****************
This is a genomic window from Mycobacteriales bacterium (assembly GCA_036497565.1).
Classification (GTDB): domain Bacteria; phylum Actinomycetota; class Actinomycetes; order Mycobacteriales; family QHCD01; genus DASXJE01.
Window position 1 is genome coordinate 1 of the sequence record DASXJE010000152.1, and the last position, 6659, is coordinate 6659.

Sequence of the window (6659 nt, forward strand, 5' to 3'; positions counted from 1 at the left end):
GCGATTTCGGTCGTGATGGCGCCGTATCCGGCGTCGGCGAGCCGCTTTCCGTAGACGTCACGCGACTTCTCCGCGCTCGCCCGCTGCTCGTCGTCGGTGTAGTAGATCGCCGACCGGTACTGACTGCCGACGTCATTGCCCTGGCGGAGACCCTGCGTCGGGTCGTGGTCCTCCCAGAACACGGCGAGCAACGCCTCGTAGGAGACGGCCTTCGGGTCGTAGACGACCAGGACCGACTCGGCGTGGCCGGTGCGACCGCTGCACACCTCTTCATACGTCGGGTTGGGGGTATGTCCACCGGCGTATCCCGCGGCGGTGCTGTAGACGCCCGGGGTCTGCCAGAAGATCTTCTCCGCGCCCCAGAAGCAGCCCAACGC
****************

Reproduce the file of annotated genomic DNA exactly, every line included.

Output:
This is a genomic window from Mycobacteriales bacterium (assembly GCA_036497565.1).
Classification (GTDB): domain Bacteria; phylum Actinomycetota; class Actinomycetes; order Mycobacteriales; family QHCD01; genus DASXJE01.
Window position 1 is genome coordinate 1 of the sequence record DASXJE010000152.1, and the last position, 6659, is coordinate 6659.

Sequence of the window (6659 nt, forward strand, 5' to 3'; positions counted from 1 at the left end):
GCGATTTCGGTCGTGATGGCGCCGTATCCGGCGTCGGCGAGCCGCTTTCCGTAGACGTCACGCGACTTCTCCGCGCTCGCCCGCTGCTCGTCGTCGGTGTAGTAGATCGCCGACCGGTACTGACTGCCGACGTCATTGCCCTGGCGGAGACCCTGCGTCGGGTCGTGGTCCTCCCAGAACACGGCGAGCAACGCCTCGTAGGAGACGGCCTTCGGGTCGTAGACGACCAGGACCGACTCGGCGTGGCCGGTGCGACCGCTGCACACCTCTTCATACGTCGGGTTGGGGGTATGTCCACCGGCGTATCCCGCGGCGGTGCTGTAGACGCCCGGGGTCTGCCAGAAGATCTTCTCCGCGCCCCAGAAGCAGCCCAACGC